When preparing a will, a lawyer owes a duty of care to the testator to advise them on the possibility of a family provision claim. However, as Badenach v Calvert demonstrates, this duty does not impose any obligation upon the lawyer to advise the testator of the steps which can be taken to mitigate the possibility of a family provision claim.
In NSW, under the Succession Act and pursuant to Practice Note SC Eq 7 – Family Provision, unless the court orders otherwise, all family provision claims must go through mediation before the matter can proceed to a final hearing.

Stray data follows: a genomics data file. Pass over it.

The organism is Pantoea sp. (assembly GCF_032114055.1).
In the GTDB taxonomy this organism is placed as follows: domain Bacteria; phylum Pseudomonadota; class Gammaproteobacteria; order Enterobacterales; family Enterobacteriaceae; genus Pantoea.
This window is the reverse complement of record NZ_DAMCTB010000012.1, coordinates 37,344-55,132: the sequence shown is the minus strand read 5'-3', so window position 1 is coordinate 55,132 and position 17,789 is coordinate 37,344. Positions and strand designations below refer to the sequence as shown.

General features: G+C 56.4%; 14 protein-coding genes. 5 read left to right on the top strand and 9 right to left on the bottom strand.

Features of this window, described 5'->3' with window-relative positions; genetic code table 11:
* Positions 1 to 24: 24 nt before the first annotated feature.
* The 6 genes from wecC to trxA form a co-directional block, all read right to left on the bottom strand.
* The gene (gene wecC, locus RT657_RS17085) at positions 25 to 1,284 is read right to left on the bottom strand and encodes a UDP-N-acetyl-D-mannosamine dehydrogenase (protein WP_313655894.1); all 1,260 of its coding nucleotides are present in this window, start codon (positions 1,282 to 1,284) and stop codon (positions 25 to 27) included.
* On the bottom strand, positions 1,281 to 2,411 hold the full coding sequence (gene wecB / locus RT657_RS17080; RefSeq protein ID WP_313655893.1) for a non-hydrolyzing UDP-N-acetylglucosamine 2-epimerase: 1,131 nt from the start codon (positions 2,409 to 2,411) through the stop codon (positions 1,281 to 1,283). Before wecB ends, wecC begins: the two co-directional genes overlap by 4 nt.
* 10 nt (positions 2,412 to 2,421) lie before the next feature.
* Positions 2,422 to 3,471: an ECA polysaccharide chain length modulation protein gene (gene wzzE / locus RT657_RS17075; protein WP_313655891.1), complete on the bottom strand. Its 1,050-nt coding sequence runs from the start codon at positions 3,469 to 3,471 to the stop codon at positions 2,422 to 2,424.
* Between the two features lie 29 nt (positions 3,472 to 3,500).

It is common for testators to transfer property or assets to their intended beneficiaries prior to their death, in an effort to avoid any potential challenges to their will. The logic being that an applicant will be unable to challenge the will where the estate has no real value. However, in NSW transferring your assets before your death will not necessarily prevent a family provision claim from being made against your estate and in particular circumstances the court may make a Notional Estate Order.